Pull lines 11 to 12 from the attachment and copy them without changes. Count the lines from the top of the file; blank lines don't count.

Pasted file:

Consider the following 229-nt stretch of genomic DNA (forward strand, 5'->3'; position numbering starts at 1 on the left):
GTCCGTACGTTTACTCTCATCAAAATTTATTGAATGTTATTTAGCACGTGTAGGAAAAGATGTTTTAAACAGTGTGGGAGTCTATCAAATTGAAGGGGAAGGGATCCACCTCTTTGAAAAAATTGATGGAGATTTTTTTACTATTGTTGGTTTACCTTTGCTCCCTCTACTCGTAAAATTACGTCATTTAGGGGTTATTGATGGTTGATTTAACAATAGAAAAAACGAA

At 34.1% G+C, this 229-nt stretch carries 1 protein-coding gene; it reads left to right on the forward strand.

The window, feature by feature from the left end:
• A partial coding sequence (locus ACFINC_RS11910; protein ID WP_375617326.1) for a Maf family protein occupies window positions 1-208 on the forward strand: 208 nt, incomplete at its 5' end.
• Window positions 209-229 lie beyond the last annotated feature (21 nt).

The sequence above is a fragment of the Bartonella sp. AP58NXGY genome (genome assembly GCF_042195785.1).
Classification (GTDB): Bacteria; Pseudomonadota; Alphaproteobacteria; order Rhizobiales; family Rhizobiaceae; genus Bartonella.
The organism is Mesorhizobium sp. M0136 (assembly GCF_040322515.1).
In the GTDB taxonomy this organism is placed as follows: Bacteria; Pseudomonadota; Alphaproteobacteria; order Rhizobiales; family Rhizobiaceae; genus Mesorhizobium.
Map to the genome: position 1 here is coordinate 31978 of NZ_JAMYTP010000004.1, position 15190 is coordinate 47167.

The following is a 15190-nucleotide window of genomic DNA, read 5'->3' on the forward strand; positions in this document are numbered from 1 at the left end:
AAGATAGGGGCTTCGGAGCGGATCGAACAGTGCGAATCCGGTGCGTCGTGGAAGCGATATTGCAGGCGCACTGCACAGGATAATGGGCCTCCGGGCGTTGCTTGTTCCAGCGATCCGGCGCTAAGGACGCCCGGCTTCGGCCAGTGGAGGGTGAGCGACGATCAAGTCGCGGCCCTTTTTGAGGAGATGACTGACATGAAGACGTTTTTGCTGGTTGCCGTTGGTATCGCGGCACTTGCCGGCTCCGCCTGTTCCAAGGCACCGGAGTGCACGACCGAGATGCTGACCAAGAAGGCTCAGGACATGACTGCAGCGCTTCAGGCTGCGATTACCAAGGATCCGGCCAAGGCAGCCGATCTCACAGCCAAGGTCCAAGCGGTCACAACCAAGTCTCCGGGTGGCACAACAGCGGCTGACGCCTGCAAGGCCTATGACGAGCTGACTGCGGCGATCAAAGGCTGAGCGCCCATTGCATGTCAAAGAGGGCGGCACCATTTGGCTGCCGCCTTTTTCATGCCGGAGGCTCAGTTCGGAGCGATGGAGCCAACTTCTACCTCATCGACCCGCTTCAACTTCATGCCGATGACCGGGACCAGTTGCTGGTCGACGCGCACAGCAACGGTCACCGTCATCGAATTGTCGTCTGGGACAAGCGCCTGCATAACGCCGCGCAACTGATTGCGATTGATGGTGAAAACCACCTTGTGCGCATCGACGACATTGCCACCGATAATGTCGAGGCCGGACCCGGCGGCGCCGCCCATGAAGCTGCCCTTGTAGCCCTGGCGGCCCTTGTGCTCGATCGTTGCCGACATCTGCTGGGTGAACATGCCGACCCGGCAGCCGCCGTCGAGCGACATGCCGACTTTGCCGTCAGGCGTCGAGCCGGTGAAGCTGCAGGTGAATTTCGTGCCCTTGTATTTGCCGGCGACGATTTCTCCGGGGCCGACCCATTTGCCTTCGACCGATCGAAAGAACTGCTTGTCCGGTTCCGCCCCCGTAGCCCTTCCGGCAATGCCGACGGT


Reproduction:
Map to the genome: position 1 here is coordinate 31978 of NZ_JAMYTP010000004.1, position 15190 is coordinate 47167.

The following is a 15190-nucleotide window of genomic DNA, read 5'->3' on the forward strand; positions in this document are numbered from 1 at the left end: